Eye Care After Surgery
How to Recover from Eye Surgery
Getting eye surgery is a big deal, no matter the reason for it. Recovery time can depend on the type of surgery you receive. But whether it is cataract, retinal, corneal, or any other type of surgery, you must allow your eye time to rest and heal properly.
Protecting Your Eye
Avoid getting water in the affected eye.While splashing water on your face may feel great, it can spread infection and cause greater eye discomfort after surgery. Depending on the surgery, the length of time to avoid getting water in the eye can vary. For example, after LASIK surgery, you should use goggles while showering for about a week. Speak to your doctor for specific guidance.
- This does not necessarily apply to all surgeries, so check with your doctor. After retinal surgery, for instance, it is probably okay to get a little water in your eye one day after surgery.
- Be very gentle whenever you dry your face.
Adjust your washing routine.Instead of splashing water to wash your face, wet a washcloth and rinse your face with light pressure. Showers can be tricky right after surgery, as you need to avoid letting water drip down into your eye (except in the case of retinal surgery). Until your doctor gives your the green light, it may be easier to take baths in water that reaches up to the neck.To wash your hair, tilt your head back so your hair gets wet while your face remains dry.
Avoid cosmetic products around the eyes.You should avoid putting any foreign substance on the skin around the eye until cleared by your doctor. This includes not only makeup, but also oils and lotions you may use regularly on your face. Eye irritations from these products can progress to infection that might endanger eye health.
- Of course, you can wear lipstick or lip gloss, but avoid any sort of makeup that could come into contact with your eye.
Protect your eyes from direct sunlight.After surgery, your eyes will not be able to adapt to light quickly. Bright light exposure may result in extreme light sensitivity and pain.Because of this vulnerability, protect your eyes from anything that might strain them.
- Wear sunglasses when you go out during the day for as long as instructed by your surgeon. This usually lasts from about 3 days to a week, though it will vary depending on the type of surgery. Follow your doctor's instructions.
Wear a shield over your eye when you sleep.In some cases, your surgeon will advise you to wear a shield over your eye while sleeping for a few days to two weeks after surgery. This is to prevent you from squishing the eye or rubbing it while sleeping.
Avoid dust and smoke.For at least the first week after surgery, treat such irritants as potential causes of infection. Wear protective glasses if there's a risk dust particles getting in your eyes. Smokers should try to quit for at least the week, but wear protective glasses and avoid the smoke as much as possible if exposed to smoke.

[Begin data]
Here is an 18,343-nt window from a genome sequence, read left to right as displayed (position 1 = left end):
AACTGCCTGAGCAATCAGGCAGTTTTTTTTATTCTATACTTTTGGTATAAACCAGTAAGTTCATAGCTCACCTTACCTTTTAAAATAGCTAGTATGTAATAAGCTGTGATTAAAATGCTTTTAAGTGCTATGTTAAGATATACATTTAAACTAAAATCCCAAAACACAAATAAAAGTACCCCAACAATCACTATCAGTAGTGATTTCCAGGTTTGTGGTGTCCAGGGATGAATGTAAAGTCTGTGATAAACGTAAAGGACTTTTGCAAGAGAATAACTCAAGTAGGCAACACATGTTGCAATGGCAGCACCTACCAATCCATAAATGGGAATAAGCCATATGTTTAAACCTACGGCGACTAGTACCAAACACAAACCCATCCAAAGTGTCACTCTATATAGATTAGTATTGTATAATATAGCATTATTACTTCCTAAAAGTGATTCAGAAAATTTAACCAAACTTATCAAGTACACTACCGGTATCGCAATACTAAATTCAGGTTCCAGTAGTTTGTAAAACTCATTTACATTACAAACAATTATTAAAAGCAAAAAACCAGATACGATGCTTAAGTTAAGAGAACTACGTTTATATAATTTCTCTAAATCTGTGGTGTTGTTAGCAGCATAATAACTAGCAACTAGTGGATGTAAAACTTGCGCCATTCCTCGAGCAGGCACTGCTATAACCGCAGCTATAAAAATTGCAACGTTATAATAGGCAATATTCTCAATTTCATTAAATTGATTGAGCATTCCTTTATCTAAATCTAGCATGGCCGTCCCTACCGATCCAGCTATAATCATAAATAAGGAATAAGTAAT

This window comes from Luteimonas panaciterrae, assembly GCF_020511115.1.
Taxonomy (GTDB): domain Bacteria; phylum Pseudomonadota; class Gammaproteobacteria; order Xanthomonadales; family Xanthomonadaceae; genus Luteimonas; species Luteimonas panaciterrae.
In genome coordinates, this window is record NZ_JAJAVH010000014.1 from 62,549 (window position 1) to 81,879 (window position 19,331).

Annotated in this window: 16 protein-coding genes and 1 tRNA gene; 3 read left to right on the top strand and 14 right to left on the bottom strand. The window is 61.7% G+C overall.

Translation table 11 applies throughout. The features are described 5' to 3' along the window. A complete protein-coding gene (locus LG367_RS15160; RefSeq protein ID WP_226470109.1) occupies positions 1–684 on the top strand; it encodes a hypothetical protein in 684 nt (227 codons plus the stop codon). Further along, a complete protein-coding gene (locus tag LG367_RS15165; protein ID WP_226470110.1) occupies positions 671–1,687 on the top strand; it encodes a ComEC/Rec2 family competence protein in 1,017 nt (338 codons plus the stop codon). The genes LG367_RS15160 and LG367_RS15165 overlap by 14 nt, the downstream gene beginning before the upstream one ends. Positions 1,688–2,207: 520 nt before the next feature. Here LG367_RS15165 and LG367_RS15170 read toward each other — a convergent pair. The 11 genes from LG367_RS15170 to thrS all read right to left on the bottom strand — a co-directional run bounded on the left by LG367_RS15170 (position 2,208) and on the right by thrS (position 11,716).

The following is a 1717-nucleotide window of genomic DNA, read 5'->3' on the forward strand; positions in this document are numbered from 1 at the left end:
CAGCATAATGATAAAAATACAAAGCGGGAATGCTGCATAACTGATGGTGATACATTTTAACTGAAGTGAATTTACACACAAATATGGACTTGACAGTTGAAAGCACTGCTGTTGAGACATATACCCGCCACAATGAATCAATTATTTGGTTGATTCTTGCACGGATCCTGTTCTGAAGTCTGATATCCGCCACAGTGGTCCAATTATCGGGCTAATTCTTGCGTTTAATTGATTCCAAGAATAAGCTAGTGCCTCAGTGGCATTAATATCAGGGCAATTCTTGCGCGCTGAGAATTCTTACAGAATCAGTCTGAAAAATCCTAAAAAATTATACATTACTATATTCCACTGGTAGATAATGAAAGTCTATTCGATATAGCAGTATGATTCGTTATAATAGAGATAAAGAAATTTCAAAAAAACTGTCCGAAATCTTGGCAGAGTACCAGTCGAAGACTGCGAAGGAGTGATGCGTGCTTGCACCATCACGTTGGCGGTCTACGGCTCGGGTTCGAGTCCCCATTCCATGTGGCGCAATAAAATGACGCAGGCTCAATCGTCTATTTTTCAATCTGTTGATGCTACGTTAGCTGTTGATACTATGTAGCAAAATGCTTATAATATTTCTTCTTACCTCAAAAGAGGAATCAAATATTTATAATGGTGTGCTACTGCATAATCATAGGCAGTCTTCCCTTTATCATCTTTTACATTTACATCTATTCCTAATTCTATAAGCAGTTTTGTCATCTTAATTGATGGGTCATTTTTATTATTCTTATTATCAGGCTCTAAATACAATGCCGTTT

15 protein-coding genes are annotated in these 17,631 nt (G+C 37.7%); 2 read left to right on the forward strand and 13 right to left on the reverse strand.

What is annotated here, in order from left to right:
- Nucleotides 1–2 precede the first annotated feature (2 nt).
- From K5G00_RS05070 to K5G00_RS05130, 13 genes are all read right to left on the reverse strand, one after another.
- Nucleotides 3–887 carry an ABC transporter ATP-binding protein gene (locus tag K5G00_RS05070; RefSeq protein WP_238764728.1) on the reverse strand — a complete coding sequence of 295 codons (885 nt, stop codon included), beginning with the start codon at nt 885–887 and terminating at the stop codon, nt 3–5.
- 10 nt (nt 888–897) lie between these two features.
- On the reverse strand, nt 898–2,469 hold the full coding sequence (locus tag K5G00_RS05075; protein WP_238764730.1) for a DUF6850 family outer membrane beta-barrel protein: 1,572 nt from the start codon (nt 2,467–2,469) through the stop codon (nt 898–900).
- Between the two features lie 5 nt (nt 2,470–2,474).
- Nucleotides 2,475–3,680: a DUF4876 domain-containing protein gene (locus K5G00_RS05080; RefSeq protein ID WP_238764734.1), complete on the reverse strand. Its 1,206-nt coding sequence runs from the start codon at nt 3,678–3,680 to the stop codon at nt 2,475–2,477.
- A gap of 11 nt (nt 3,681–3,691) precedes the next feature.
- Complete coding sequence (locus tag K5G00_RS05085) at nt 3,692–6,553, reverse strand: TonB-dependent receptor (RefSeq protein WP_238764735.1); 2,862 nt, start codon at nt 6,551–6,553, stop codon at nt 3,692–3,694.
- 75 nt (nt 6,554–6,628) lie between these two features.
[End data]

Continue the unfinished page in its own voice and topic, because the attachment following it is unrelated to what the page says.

Do not rub your eyes.Your eye might itch after surgery, but resist the temptation to rub it. Rubbing your eye could disturb fragile incisions and the surface of the eye. You could also transfer bacteria from your hands.
- Your doctor will likely provide eye protection, like a patch of gauze or protective glasses. You can remove the protection to administer any prescribed eye drops.
- Make sure that you wear protection for as long as your surgeon advises. When you sleep, take care to not apply pressure to the eye and make sure to maintain any special positioning recommended by your doctor.
Be wary of bacteria.Wash your hands whenever there's risk of exposure to bacteria: outdoors, bathroom, traveling, etc. Don't surround yourself with too many people for the first few days after surgery; staying home may reduce your exposure to ill contacts.
Report severe symptoms to your doctor immediately.Reporting symptoms after surgery and attending scheduled follow-up appointments is the best way to contain potential problems. If common post-procedure symptoms occur but linger, you should still inform your doctor. If possible, record the time that the symptoms began. Inform your doctor immediately if you experience the following severe symptoms:
- Cataract surgery: Increased pain, vision loss or flashes/floaters.
- LASIK surgery: Increased pain or worsening vision in the days after the surgery.
- Retinal detachment surgery: You may still experience flashes of light, but they should gradually disappear. If you experience new flashes of light, increased floaters or visual field loss, contact your doctor immediately.
- All surgeries: excessive pain, bloody discharge, or vision loss.
Take care of yourself.To maintain your good health after surgery, eat balanced meals of lean proteins, fruits, vegetables, whole grains, dairy, and raw juices. Stay well hydrated to speed up the healing process. The Institute of Medicine recommends 13 cups (3 liters) of water per day for men, and 9 cups (2.2 liters) for women.
Take restorative vitamins.While not a replacement for a balanced diet, multivitamins can help round out your diet. In particular, vitamin C helps facilitate healing; vitamin E, lutein, and zeaxanthin protect new tissue from free radicals that can damage the body; and vitamin A is important for vision.The following are the FDA's recommended daily values for vitamins:
- Vitamin C: 90 mg for men; 75 mg for women; +35 mg for smokers
- Vitamin E: 15 mg of natural vitamin E or 30 mg of synthetic vitamin E
- Lutein and Zeaxanthin: 6 mg
Limit computer screen exposure.Depending on the surgery and your personal recovery, your doctor will give you specific instructions on screen time. For example, you shouldn't look at any screens for at least 24 hours after Lasik surgery. Speak to your doctor about screen limitations based on your surgery and recovery.
Using Medication Properly
Use eye drops as directed.Your doctor will usually prescribe one of two kinds of eye drops: antibacterial or anti-inflammatory drops. Antibacterial drops protect from infection, while anti-inflammatory drops prevent swelling.If you have trouble treating your own eyes, ask a friend or family member to help.
- Your doctor may also prescribe drops that keep the eye dilated, like atropine, to help prevent scarring of the pupil and pain. He may also prescribe drops to help lower the eye pressure, especially if there is gas or oil injected into the eye during surgery.
Administer the eye drops.Tilt your head backward and focus both eyes upward to avoid blinking. Pull your lower lid down with one finger to create a pocket under the eye, and administer the drop. Close your eyes, but don't rub them. Wait at least five minutes between administrations of each drop.
- Avoid touching your eye with eyedropper tip.
Learn how to apply eye ointment.Applying eye ointment is a lot like using eye drops. Tip your head back and gently pull down on your lower lid to form a pocket. Turn the bottle upside down over your eye and gently squeeze it to pour a thin stream of ointment into the pocket. Close the eye for about a minute to let the ointment spread over the eye and start working.